important role in the way the universe works and how elements are synthesized in the cosmos. The properties of such nuclei are essential to a quantitative understanding of these processes. Advances in detector technology promise a wealth of new information for nuclear structure studies. New capabilities in electron scattering will provide key information on the short-distance aspects of nuclear structure.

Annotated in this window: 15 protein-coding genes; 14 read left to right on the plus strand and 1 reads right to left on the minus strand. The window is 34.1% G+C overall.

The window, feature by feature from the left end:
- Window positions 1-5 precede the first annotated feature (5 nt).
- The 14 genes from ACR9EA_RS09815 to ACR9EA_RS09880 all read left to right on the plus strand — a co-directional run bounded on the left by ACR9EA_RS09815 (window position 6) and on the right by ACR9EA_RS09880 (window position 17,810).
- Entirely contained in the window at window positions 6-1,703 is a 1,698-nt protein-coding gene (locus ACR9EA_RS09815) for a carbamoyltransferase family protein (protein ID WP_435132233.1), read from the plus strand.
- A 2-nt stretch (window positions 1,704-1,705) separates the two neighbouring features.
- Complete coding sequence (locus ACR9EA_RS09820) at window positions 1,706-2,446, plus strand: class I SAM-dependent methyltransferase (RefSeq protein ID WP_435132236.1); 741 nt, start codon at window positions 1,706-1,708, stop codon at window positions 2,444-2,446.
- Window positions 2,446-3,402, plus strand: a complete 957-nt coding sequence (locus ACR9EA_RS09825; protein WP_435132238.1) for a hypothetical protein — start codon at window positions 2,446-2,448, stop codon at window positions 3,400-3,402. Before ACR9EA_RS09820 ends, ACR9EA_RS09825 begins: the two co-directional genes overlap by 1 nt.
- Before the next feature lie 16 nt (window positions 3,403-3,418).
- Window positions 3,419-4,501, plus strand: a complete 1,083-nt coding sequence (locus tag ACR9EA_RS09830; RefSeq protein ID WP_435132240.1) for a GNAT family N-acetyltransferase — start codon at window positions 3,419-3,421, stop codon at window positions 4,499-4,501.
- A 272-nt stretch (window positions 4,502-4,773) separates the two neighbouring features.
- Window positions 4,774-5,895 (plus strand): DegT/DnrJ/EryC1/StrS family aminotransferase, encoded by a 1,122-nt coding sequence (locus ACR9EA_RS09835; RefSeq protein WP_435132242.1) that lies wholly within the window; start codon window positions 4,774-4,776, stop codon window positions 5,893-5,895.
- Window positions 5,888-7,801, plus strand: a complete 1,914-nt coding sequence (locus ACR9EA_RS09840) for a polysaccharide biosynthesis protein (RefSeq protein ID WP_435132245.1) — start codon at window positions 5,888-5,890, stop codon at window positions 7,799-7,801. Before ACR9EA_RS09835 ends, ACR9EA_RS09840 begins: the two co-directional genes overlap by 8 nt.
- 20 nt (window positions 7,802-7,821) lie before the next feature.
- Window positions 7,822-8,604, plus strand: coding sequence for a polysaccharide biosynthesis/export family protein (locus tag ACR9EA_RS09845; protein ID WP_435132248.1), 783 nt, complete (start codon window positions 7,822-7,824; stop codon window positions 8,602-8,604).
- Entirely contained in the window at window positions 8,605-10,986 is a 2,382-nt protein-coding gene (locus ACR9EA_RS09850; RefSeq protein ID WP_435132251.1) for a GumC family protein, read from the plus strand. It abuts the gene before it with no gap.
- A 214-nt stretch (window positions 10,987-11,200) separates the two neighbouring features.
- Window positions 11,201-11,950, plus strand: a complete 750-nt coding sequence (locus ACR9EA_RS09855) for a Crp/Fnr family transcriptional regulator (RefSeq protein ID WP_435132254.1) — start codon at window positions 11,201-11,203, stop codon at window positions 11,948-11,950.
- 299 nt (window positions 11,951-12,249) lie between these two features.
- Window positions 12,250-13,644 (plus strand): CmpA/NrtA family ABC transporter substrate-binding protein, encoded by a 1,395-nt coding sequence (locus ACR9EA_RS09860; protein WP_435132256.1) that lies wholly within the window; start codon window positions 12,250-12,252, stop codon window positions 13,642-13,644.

Links in the chain that connect the fundamental theory of strong interactions of quarks and gluons to the properties of actual nuclei need to be better understood. Advances in computer technology and theoretical many-body techniques will make it possible to derive nuclear forces from the dynamics of the quarks and gluons that are confined within nucleons and mesons. New calculations will reveal the links between nuclear forces and effective nuclear interactions acting in complex nuclei. Fundamental questions concerning nuclear dynamics will be answered about the microscopic mechanism governing the large amplitude collective motion, the manifestations of short-range correlations, and the impact of the Pauli exclusion principle on nuclear collective modes. The interdisciplinary character of these studies, common frontiers with condensed matter physics and atomic physics, will be of increasing interest.